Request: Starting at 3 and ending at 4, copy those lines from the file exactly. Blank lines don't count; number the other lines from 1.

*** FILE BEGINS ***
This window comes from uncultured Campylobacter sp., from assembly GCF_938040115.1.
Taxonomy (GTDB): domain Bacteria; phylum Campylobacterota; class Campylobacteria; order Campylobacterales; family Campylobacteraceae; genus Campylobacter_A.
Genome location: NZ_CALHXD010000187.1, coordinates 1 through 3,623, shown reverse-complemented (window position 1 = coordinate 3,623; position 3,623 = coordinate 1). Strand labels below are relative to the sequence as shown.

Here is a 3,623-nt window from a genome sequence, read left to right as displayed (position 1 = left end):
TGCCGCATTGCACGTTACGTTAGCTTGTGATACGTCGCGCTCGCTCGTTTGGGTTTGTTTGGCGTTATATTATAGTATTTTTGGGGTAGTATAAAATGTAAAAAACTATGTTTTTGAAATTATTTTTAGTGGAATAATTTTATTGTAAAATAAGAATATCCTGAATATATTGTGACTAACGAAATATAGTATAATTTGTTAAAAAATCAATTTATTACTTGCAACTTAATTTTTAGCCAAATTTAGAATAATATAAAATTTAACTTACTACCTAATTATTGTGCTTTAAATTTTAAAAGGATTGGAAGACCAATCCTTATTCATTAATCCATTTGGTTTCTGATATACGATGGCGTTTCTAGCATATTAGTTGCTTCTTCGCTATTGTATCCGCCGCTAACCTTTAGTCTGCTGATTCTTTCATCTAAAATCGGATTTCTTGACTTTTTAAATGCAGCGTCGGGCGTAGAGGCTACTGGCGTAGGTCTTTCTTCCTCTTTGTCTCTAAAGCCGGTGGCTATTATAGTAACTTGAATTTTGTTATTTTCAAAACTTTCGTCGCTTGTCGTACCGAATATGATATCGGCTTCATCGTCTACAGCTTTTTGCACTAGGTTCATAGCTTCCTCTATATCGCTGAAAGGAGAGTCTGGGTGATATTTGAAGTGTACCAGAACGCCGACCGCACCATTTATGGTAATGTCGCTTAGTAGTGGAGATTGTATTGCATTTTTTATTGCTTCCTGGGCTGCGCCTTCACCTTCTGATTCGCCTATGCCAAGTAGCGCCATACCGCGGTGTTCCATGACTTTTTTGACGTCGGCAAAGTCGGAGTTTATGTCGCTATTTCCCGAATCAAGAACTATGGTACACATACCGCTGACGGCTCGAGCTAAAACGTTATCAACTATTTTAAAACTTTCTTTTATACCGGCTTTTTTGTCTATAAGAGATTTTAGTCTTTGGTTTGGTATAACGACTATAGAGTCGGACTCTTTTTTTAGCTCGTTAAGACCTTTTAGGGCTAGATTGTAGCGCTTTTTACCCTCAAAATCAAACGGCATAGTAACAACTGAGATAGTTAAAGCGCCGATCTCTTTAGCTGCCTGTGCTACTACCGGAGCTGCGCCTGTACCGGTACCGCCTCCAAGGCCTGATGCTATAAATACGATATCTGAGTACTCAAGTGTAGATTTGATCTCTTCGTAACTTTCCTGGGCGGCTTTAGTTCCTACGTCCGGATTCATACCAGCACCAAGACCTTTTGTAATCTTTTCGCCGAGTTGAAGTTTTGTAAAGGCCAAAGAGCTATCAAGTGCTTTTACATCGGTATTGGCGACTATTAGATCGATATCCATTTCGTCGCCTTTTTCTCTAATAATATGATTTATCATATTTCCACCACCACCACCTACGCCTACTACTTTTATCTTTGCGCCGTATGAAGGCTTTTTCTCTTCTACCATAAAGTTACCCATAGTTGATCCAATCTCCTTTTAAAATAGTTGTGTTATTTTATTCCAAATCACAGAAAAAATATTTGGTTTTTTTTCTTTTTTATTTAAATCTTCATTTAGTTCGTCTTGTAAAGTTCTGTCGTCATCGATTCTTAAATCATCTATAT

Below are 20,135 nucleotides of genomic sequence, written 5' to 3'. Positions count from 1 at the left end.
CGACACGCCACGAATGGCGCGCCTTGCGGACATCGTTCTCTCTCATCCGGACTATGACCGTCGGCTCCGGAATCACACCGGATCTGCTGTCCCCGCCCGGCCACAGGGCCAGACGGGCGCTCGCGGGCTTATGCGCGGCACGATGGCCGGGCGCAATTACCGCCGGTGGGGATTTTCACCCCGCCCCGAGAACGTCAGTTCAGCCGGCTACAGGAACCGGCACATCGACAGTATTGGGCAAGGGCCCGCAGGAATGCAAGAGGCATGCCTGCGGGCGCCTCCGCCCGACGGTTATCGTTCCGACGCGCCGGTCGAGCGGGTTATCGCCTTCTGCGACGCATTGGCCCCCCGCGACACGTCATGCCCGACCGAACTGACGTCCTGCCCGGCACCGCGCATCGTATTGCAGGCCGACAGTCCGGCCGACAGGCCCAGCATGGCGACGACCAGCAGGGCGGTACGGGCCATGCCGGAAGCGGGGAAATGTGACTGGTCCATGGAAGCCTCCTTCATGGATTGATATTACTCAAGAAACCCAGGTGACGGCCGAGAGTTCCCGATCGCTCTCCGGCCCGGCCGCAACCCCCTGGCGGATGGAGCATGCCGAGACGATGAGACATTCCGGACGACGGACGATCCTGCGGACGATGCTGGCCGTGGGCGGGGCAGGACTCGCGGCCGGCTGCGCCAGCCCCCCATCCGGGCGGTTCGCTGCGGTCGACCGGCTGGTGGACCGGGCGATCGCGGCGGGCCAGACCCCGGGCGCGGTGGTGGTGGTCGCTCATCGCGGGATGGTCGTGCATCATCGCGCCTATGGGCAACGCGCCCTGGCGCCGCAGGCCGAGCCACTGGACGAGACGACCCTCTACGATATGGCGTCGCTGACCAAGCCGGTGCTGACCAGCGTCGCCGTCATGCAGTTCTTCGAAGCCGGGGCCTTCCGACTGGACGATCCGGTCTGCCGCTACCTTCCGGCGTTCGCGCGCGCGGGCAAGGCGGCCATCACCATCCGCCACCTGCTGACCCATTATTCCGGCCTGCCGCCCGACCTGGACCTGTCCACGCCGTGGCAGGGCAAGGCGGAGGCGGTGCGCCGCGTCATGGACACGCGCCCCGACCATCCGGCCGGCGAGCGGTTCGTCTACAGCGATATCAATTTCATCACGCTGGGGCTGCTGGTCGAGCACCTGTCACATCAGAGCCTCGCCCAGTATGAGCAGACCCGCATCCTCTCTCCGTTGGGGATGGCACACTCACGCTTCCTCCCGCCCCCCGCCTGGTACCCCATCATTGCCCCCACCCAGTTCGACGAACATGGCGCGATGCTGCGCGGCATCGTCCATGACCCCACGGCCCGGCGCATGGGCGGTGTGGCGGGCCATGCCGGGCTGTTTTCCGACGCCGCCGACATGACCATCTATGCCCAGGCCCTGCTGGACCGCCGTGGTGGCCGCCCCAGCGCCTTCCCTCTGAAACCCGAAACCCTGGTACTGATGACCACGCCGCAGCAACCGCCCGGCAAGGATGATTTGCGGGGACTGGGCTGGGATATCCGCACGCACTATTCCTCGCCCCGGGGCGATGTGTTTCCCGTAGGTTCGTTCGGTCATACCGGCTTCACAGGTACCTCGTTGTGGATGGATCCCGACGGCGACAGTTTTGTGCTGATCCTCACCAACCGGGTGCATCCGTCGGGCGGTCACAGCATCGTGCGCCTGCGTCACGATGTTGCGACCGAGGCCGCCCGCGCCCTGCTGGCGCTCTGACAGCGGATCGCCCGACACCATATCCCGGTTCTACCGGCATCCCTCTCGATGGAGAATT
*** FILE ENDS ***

Genome location: NZ_CALHXD010000187.1, coordinates 1 through 3,623, shown reverse-complemented (window position 1 = coordinate 3,623; position 3,623 = coordinate 1). Strand labels below are relative to the sequence as shown.

Here is a 3,623-nt window from a genome sequence, read left to right as displayed (position 1 = left end):